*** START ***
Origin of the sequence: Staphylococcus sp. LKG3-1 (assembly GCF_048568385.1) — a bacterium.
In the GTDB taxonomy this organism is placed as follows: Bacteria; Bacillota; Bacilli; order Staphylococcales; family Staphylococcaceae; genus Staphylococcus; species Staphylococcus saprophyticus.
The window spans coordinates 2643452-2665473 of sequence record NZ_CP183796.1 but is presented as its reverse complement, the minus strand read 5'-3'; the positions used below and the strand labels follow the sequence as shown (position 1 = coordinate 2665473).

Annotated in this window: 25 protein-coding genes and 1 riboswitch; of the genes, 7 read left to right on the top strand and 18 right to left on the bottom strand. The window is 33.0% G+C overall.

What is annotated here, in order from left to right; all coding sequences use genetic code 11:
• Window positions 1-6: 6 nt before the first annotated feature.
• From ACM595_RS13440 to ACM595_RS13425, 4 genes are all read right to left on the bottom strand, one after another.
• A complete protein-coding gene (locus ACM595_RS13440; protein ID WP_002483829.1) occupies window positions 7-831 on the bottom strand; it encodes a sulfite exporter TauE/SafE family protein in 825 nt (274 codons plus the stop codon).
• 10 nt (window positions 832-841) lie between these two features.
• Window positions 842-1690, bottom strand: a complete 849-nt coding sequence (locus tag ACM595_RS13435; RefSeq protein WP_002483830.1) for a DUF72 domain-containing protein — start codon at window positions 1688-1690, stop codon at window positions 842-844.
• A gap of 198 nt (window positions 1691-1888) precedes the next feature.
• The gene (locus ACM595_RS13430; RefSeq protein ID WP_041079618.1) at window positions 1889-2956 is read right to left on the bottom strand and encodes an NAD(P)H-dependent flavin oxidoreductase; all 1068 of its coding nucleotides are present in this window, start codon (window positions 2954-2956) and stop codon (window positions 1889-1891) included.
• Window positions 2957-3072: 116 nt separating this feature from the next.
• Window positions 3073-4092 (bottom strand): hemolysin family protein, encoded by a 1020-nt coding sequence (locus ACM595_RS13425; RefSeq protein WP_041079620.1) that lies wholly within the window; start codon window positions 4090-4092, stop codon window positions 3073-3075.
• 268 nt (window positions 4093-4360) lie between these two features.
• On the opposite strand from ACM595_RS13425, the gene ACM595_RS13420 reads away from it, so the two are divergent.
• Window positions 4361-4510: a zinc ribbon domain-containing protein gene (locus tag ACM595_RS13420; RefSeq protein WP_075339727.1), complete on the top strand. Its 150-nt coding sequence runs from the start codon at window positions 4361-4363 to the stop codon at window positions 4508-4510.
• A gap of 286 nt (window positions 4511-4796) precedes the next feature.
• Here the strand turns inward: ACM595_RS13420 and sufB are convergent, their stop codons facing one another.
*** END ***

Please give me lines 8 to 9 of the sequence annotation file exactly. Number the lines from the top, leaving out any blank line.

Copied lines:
• A complete protein-coding gene (locus ACM595_RS13440; protein ID WP_002483829.1) occupies window positions 7-831 on the bottom strand; it encodes a sulfite exporter TauE/SafE family protein in 825 nt (274 codons plus the stop codon).
• 10 nt (window positions 832-841) lie between these two features.